Test zu Voice of Cards: The Isle Dragon Roars – Nintendo Switch – The Tower

There are games that create a special first impression by having stylized action, sparkling with new gameplay mechanics or simply by pure provocation. The Sound of Cards: Isle Dragon Roars, the latest work from Square Enix and developer Yoko Taro — known for games in the NieR series — was particularly eye-catching. Because the game presents its entire game world in the form of playing cards, which was quite the topic of conversation when it was announced. We took a closer look at the role-playing game and explained whether the title, in addition to its unusual appearance, could also convince in terms of gameplay.

Greedy mercenaries save the world.. did you hear it all?

Anyone who has ever played a game from the NieR series knows that it is both deep and humorous and that both the setting and the characters can be a lot more whimsical and grotesque. At first glance, this is not the case in Voice of Cards, because the JRPG is pretty much a classic: you embody a hero, and the game suggests the name Ash, who, along with a monster companion, accepts the mission, the Killing a dragon that reappears after eternity She is now terrorizing the kingdom. This should be your task now in the course of the game, even if you can guess ahead of time: of course, it will not remain so simple. But Voice of Cards doesn’t come up with as many phrases as, say, NieR: Automata. When the game breaks with the mores of early classic fantasy, Ash’s motive is this: Rather than act out of pure heroism or out of interest in his country, he’s all about money, and so at first he refuses almost strictly to make it his own. The first game takes an extra companion with you on your journey, which will put the game on your side early. After all, every extra party member means you have to share the reward at the end!


Buffs and debuffs change the nature of your card. Here the defense is reduced.

© Square Enix

This is where one of Voice of Cards’ great strengths comes into play, which becomes more apparent as the game progresses: the characters and above all the humor. Each of your future companions has their own motive, why would they like to accompany you on your journey and very few actually want a dragon to want a skin. Much work is done with humor, as imaginative stereotypes are easily flexed. This works well in the vast majority of cases and the game master contributes a large part of it. This is the game’s narrator, who comments on all your actions and also assigns individual characters to music, just as you know from the classic pen and paper tour. When he’s not in the process of emphasizing the game with his dialogues, he also likes to make sarcastic comments about your gameplay or plot, eg when you try to jump into the water and he consciously realizes that you’ll then go under.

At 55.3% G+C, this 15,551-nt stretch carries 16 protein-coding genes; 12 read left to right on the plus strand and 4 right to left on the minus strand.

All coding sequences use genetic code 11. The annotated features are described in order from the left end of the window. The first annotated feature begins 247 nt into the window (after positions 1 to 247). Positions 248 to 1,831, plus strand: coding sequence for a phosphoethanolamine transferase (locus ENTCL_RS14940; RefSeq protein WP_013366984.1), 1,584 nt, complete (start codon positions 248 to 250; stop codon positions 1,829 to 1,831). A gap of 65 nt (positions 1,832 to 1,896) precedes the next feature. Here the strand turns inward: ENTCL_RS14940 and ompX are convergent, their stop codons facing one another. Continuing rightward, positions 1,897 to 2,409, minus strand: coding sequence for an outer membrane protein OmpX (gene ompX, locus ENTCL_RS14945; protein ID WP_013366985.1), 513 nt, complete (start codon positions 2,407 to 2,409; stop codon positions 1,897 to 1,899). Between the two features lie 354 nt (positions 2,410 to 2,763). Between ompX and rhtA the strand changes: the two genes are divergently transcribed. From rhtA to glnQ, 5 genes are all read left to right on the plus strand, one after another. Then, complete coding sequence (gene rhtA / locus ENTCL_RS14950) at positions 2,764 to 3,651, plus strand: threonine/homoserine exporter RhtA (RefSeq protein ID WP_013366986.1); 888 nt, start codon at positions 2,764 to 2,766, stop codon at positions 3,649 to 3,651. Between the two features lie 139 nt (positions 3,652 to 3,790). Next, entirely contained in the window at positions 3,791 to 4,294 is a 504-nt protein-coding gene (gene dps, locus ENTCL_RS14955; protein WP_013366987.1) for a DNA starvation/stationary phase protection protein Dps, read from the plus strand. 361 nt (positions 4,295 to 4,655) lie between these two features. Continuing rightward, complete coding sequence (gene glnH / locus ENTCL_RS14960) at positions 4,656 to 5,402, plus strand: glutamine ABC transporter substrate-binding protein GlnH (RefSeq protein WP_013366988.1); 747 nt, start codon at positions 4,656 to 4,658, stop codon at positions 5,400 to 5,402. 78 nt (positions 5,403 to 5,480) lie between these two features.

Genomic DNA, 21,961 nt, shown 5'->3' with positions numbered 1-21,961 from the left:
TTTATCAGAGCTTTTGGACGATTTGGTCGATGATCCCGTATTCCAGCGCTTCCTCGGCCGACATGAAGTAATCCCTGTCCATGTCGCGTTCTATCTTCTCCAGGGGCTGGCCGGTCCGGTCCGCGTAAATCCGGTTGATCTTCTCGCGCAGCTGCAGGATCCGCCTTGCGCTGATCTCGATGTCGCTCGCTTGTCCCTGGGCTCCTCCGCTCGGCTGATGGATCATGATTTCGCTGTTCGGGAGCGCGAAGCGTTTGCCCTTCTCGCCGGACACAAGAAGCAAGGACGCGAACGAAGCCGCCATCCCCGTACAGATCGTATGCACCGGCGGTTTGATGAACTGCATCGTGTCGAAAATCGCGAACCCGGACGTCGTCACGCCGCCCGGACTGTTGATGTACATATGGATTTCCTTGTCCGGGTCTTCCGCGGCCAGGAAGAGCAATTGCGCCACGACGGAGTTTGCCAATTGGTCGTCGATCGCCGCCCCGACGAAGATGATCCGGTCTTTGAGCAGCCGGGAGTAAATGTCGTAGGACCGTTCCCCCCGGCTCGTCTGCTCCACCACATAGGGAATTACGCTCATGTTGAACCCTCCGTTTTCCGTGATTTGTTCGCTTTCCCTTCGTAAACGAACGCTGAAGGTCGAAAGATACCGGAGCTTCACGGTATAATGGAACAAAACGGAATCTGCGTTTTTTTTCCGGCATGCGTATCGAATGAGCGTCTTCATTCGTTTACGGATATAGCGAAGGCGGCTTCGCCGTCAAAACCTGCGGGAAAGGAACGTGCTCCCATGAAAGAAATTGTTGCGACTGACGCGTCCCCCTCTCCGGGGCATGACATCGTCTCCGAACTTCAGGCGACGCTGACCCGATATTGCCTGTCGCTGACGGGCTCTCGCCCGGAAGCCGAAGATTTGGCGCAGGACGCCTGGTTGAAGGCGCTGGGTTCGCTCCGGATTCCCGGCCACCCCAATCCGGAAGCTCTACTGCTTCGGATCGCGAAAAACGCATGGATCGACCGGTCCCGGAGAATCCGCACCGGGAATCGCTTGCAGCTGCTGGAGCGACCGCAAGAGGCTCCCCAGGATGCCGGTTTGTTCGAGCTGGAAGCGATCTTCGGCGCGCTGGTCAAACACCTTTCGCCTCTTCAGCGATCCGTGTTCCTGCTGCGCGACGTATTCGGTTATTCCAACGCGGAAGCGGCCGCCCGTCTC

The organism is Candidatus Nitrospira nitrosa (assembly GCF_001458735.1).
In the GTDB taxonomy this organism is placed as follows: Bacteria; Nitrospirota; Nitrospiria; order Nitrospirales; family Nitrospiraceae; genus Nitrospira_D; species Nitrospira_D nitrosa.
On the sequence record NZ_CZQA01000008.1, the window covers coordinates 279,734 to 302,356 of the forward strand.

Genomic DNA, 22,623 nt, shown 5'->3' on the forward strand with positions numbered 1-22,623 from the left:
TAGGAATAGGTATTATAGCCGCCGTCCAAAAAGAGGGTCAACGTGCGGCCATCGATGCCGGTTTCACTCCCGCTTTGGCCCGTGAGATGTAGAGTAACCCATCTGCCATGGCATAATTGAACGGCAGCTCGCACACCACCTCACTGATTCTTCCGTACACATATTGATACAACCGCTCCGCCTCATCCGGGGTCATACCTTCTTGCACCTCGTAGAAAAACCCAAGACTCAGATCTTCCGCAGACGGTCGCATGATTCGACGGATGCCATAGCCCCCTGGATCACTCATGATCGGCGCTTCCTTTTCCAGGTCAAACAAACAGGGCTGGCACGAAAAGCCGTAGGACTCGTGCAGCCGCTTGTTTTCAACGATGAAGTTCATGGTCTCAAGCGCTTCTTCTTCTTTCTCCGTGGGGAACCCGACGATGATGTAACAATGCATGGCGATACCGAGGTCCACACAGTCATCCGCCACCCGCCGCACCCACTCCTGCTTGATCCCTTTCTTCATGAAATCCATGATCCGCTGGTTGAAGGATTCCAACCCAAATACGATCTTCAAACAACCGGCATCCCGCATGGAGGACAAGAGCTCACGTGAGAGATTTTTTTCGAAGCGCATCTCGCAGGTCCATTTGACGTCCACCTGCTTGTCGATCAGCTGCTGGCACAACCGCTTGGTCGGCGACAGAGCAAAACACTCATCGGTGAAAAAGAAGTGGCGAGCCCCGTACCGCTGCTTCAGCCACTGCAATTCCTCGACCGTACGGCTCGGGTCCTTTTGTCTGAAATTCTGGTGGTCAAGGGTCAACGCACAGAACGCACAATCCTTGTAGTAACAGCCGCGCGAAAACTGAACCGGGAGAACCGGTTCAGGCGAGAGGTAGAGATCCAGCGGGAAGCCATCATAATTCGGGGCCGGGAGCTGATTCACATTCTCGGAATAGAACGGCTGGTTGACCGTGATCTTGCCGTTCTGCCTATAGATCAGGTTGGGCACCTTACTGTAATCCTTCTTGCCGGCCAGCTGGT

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In addition to the humor and characters, the real star of the game is the game world and its acting. Because the sound of the cards is represented entirely as individual playing cards. Your characters, all your objects, equipment, NPCs as well as those in each building or even just a piece of meadow are displayed as individual playing cards. So when you start the game in the role of Ash in the throne room, you are first in a small room, the visible walls and floors are shown as cards face up with the corresponding motif, while the other rooms and characters you are in can not be seen yet, they are all still shown as hidden cards. This type of display is perhaps the most unique feature of the game and the developers have done it very well. The individual decorations, especially those of the main characters, are all very detailed and the decorations of the items as well as the equipment and spells are delightful. This also applies to non-playable characters, but their card shapes repeat themselves very quickly, which costs the game world quite a bit in terms of believability and flair.

What happens on the screen never remains constant; The cards “interact” as much as possible. When the character bows out of gratitude, the card is tilted forward slightly as if lowering its head, especially in battles, the creators are well shown what can be done with the supposed constrained position. So the archer shoots a barrage of arrows into the air with one of her subsequent attacks, then jumps from place to place while shooting and then leans back to shoot one last, powerful arrow – and all this just symbolizes the fact that the character’s map bounces and moves at the right moment. This may look unsurprising in text form, but it looks extraordinarily attractive in motion.


Later dungeons in particular feel artificially stretched.

© Square Enix